The Unknown Professional

We’ve talked a lot about apps and how they work. But now I think it’s time to take the whole idea back to their roots, the creators. Who created these apps? For what purpose?

When you read information regardless of whether it is in a museum display, on a blog or in an app, do you take that information at face value? Do you assume that because it is written by an unknown (or known) professional that the information is right? That this information shouldn’t be challenged?

The things is, now that we are in the digital age it has become easier than ever before for people to be involved in creating/editing and interpreting archaeological data. Anyone can start a blog, anyone can and will alter data. But is a non-professional’s interpretation and representation of data more or less valid than that of a professional?

Reblogged from: https://pixabay.com/static/uploads/photo/2013/03/24/07/49/question-mark-96286_640.jpg

Who is the ‘Unknown Professional?’

Who is a professional? Is it someone with a degree? Someone who has a deep passion for a particular subject? Am I professional for writing this blog? Are you reading this the professional?

When you open an app or look round a museum you should keep these questions in the back of your mind. Often apps will not say at the bottom who wrote the information. But it has the authority of being written by the ‘unknown professional’.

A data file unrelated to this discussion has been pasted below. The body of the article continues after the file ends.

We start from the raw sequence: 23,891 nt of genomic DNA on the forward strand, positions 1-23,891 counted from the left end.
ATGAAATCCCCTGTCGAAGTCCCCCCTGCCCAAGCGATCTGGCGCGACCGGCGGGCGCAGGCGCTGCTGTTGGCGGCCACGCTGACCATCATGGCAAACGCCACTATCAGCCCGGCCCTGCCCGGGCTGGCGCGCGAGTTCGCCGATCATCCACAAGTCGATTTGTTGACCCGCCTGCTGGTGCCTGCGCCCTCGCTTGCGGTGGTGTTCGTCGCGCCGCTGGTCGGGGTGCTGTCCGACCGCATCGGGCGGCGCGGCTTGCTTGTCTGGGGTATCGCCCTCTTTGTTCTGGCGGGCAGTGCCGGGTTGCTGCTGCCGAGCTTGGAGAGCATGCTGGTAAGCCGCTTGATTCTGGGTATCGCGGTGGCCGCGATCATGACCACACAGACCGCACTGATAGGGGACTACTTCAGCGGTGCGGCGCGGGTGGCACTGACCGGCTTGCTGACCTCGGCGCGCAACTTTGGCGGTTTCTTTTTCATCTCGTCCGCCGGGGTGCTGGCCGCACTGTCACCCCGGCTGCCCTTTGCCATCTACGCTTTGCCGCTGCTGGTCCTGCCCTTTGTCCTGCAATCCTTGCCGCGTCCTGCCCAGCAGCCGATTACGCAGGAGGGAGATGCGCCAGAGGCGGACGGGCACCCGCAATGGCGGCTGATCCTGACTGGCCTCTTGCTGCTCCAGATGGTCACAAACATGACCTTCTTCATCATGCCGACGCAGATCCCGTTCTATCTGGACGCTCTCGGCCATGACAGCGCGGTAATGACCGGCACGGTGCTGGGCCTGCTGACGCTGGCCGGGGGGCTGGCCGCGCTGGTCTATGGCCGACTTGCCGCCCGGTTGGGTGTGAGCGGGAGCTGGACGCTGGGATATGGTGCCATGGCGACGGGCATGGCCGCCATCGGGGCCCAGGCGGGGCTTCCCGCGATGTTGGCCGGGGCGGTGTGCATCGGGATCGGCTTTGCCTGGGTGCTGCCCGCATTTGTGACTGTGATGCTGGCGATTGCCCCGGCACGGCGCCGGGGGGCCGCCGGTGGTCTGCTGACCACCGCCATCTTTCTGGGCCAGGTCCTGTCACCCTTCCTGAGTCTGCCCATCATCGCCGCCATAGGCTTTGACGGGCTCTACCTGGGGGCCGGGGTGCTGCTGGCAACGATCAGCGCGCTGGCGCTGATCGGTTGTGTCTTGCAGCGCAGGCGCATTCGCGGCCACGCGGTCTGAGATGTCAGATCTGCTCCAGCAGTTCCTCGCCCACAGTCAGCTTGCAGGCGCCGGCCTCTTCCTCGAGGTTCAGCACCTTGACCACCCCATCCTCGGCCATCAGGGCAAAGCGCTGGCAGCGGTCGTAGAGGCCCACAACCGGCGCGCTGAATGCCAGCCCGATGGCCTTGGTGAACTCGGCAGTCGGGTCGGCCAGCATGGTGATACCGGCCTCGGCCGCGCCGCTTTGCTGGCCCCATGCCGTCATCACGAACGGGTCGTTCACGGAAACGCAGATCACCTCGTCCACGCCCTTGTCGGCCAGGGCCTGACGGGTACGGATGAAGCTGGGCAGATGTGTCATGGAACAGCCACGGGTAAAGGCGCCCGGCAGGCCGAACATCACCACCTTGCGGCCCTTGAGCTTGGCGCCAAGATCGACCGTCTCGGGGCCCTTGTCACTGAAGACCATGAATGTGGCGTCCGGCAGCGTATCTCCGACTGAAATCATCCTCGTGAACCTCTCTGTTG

I want to challenge you to look at apps critically, to think about what is being presented. Should you take it at face value?

5 thoughts on “The Unknown Professional

  1. One should not also assume that simply because something is written by a “professional” it should be taken at face value. Scientists are human and often have their own biases which inevitably creep into their theories and interpretations.

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  2. I enjoyed reading your blog. I am a volunteer in an archaeology lab in the Central Mississippi Valley, an area rich in American Indian archaeology sites. My job is to sort litics/debitage from sites that have been dug. It was my childhood dream to be an archaeologist but it was not possible for me to pursue it. After a long career in art education, I began volunteering. It has been such fun and very absorbing. I enjoyed reading about the unseen professional you wrote about and how scepticism is a healthy view point sometimes. I hope you are pursuing a dream too. Good luck and enjoy.

    Liked by 1 person

    • I’m glad you’re enjoying my blog. That means a lot 🙂
      It’s fantastic to hear you’ve found a way to pursue your love for archaeology. I am very lucky that I am able to do what I love now. I think sometimes it is important that I remember that.
      Glad you enjoyed the post! It was something that I hadn’t really considered before but, when you think about it, is something that we take for granted. It is easy to take information that is handed to us as fact but, sometimes it is good to question things.

      Like

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